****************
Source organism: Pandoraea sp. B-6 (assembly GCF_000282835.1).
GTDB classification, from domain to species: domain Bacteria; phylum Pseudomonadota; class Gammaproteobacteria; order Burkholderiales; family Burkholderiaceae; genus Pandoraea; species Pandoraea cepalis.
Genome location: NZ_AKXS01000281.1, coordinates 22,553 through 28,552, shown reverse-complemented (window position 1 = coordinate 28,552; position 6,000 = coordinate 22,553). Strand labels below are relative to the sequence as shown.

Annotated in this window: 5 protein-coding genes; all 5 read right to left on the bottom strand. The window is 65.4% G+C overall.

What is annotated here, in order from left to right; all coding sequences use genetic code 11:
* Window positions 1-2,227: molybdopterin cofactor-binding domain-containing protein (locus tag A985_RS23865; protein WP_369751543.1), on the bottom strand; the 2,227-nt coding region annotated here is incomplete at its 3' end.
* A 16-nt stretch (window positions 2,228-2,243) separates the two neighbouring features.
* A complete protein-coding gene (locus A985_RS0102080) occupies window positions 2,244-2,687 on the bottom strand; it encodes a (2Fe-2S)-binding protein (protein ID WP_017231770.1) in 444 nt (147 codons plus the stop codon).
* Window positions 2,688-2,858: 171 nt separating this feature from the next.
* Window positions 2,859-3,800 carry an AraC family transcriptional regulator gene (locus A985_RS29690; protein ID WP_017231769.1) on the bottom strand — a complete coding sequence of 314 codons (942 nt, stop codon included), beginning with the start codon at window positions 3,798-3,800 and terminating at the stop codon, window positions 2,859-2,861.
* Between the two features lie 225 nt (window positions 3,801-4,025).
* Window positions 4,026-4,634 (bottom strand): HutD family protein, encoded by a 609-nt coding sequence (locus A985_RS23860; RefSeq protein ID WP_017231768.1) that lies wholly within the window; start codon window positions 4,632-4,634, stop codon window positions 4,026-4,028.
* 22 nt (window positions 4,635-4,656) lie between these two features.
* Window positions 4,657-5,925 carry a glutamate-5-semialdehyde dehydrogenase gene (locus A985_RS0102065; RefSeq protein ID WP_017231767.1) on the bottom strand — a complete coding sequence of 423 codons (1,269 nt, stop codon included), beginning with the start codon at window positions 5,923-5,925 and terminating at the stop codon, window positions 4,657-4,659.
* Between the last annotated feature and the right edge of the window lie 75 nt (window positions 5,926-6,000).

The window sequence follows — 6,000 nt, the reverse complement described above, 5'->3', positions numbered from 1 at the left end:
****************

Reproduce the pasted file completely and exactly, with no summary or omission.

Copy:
Source organism: Pandoraea sp. B-6 (assembly GCF_000282835.1).
GTDB classification, from domain to species: domain Bacteria; phylum Pseudomonadota; class Gammaproteobacteria; order Burkholderiales; family Burkholderiaceae; genus Pandoraea; species Pandoraea cepalis.
Genome location: NZ_AKXS01000281.1, coordinates 22,553 through 28,552, shown reverse-complemented (window position 1 = coordinate 28,552; position 6,000 = coordinate 22,553). Strand labels below are relative to the sequence as shown.

Annotated in this window: 5 protein-coding genes; all 5 read right to left on the bottom strand. The window is 65.4% G+C overall.

What is annotated here, in order from left to right; all coding sequences use genetic code 11:
* Window positions 1-2,227: molybdopterin cofactor-binding domain-containing protein (locus tag A985_RS23865; protein WP_369751543.1), on the bottom strand; the 2,227-nt coding region annotated here is incomplete at its 3' end.
* A 16-nt stretch (window positions 2,228-2,243) separates the two neighbouring features.
* A complete protein-coding gene (locus A985_RS0102080) occupies window positions 2,244-2,687 on the bottom strand; it encodes a (2Fe-2S)-binding protein (protein ID WP_017231770.1) in 444 nt (147 codons plus the stop codon).
* Window positions 2,688-2,858: 171 nt separating this feature from the next.
* Window positions 2,859-3,800 carry an AraC family transcriptional regulator gene (locus A985_RS29690; protein ID WP_017231769.1) on the bottom strand — a complete coding sequence of 314 codons (942 nt, stop codon included), beginning with the start codon at window positions 3,798-3,800 and terminating at the stop codon, window positions 2,859-2,861.
* Between the two features lie 225 nt (window positions 3,801-4,025).
* Window positions 4,026-4,634 (bottom strand): HutD family protein, encoded by a 609-nt coding sequence (locus A985_RS23860; RefSeq protein ID WP_017231768.1) that lies wholly within the window; start codon window positions 4,632-4,634, stop codon window positions 4,026-4,028.
* 22 nt (window positions 4,635-4,656) lie between these two features.
* Window positions 4,657-5,925 carry a glutamate-5-semialdehyde dehydrogenase gene (locus A985_RS0102065; RefSeq protein ID WP_017231767.1) on the bottom strand — a complete coding sequence of 423 codons (1,269 nt, stop codon included), beginning with the start codon at window positions 5,923-5,925 and terminating at the stop codon, window positions 4,657-4,659.
* Between the last annotated feature and the right edge of the window lie 75 nt (window positions 5,926-6,000).

The window sequence follows — 6,000 nt, the reverse complement described above, 5'->3', positions numbered from 1 at the left end: